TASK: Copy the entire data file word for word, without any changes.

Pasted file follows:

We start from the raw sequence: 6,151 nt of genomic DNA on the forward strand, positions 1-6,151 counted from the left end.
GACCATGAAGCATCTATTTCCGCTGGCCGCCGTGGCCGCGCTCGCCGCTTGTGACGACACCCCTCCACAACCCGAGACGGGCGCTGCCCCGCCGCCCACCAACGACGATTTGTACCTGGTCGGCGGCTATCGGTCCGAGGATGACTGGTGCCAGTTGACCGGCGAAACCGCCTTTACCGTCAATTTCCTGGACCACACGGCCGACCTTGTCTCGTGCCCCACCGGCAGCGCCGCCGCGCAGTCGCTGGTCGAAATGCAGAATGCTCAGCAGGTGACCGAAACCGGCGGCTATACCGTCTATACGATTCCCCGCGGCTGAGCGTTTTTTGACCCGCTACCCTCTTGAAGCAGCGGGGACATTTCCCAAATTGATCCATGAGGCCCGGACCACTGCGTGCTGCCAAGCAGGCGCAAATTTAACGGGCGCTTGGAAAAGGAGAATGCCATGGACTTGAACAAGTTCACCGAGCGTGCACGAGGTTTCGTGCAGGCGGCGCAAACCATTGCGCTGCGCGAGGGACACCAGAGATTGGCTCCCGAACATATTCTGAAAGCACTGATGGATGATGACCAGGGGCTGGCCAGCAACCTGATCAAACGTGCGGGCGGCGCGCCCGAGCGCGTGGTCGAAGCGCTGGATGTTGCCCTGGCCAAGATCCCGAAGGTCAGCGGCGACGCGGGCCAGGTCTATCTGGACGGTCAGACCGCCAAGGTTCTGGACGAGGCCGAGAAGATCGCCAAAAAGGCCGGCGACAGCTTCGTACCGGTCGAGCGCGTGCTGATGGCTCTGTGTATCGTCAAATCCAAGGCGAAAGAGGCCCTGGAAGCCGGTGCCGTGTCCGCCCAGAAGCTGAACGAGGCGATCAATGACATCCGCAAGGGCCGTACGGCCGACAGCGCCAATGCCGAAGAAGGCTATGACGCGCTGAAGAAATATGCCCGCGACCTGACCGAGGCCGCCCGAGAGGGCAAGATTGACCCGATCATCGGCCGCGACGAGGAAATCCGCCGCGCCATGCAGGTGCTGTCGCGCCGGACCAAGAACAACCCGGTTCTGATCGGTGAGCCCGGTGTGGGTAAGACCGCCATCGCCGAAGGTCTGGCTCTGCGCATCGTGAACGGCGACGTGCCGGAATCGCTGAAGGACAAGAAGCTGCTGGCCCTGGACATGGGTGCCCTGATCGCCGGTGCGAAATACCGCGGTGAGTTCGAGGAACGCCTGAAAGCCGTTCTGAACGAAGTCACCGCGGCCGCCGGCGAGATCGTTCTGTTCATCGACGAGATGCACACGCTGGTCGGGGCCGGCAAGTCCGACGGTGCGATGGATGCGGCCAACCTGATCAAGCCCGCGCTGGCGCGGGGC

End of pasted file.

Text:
We start from the raw sequence: 6,151 nt of genomic DNA on the forward strand, positions 1-6,151 counted from the left end.
GACCATGAAGCATCTATTTCCGCTGGCCGCCGTGGCCGCGCTCGCCGCTTGTGACGACACCCCTCCACAACCCGAGACGGGCGCTGCCCCGCCGCCCACCAACGACGATTTGTACCTGGTCGGCGGCTATCGGTCCGAGGATGACTGGTGCCAGTTGACCGGCGAAACCGCCTTTACCGTCAATTTCCTGGACCACACGGCCGACCTTGTCTCGTGCCCCACCGGCAGCGCCGCCGCGCAGTCGCTGGTCGAAATGCAGAATGCTCAGCAGGTGACCGAAACCGGCGGCTATACCGTCTATACGATTCCCCGCGGCTGAGCGTTTTTTGACCCGCTACCCTCTTGAAGCAGCGGGGACATTTCCCAAATTGATCCATGAGGCCCGGACCACTGCGTGCTGCCAAGCAGGCGCAAATTTAACGGGCGCTTGGAAAAGGAGAATGCCATGGACTTGAACAAGTTCACCGAGCGTGCACGAGGTTTCGTGCAGGCGGCGCAAACCATTGCGCTGCGCGAGGGACACCAGAGATTGGCTCCCGAACATATTCTGAAAGCACTGATGGATGATGACCAGGGGCTGGCCAGCAACCTGATCAAACGTGCGGGCGGCGCGCCCGAGCGCGTGGTCGAAGCGCTGGATGTTGCCCTGGCCAAGATCCCGAAGGTCAGCGGCGACGCGGGCCAGGTCTATCTGGACGGTCAGACCGCCAAGGTTCTGGACGAGGCCGAGAAGATCGCCAAAAAGGCCGGCGACAGCTTCGTACCGGTCGAGCGCGTGCTGATGGCTCTGTGTATCGTCAAATCCAAGGCGAAAGAGGCCCTGGAAGCCGGTGCCGTGTCCGCCCAGAAGCTGAACGAGGCGATCAATGACATCCGCAAGGGCCGTACGGCCGACAGCGCCAATGCCGAAGAAGGCTATGACGCGCTGAAGAAATATGCCCGCGACCTGACCGAGGCCGCCCGAGAGGGCAAGATTGACCCGATCATCGGCCGCGACGAGGAAATCCGCCGCGCCATGCAGGTGCTGTCGCGCCGGACCAAGAACAACCCGGTTCTGATCGGTGAGCCCGGTGTGGGTAAGACCGCCATCGCCGAAGGTCTGGCTCTGCGCATCGTGAACGGCGACGTGCCGGAATCGCTGAAGGACAAGAAGCTGCTGGCCCTGGACATGGGTGCCCTGATCGCCGGTGCGAAATACCGCGGTGAGTTCGAGGAACGCCTGAAAGCCGTTCTGAACGAAGTCACCGCGGCCGCCGGCGAGATCGTTCTGTTCATCGACGAGATGCACACGCTGGTCGGGGCCGGCAAGTCCGACGGTGCGATGGATGCGGCCAACCTGATCAAGCCCGCGCTGGCGCGGGGC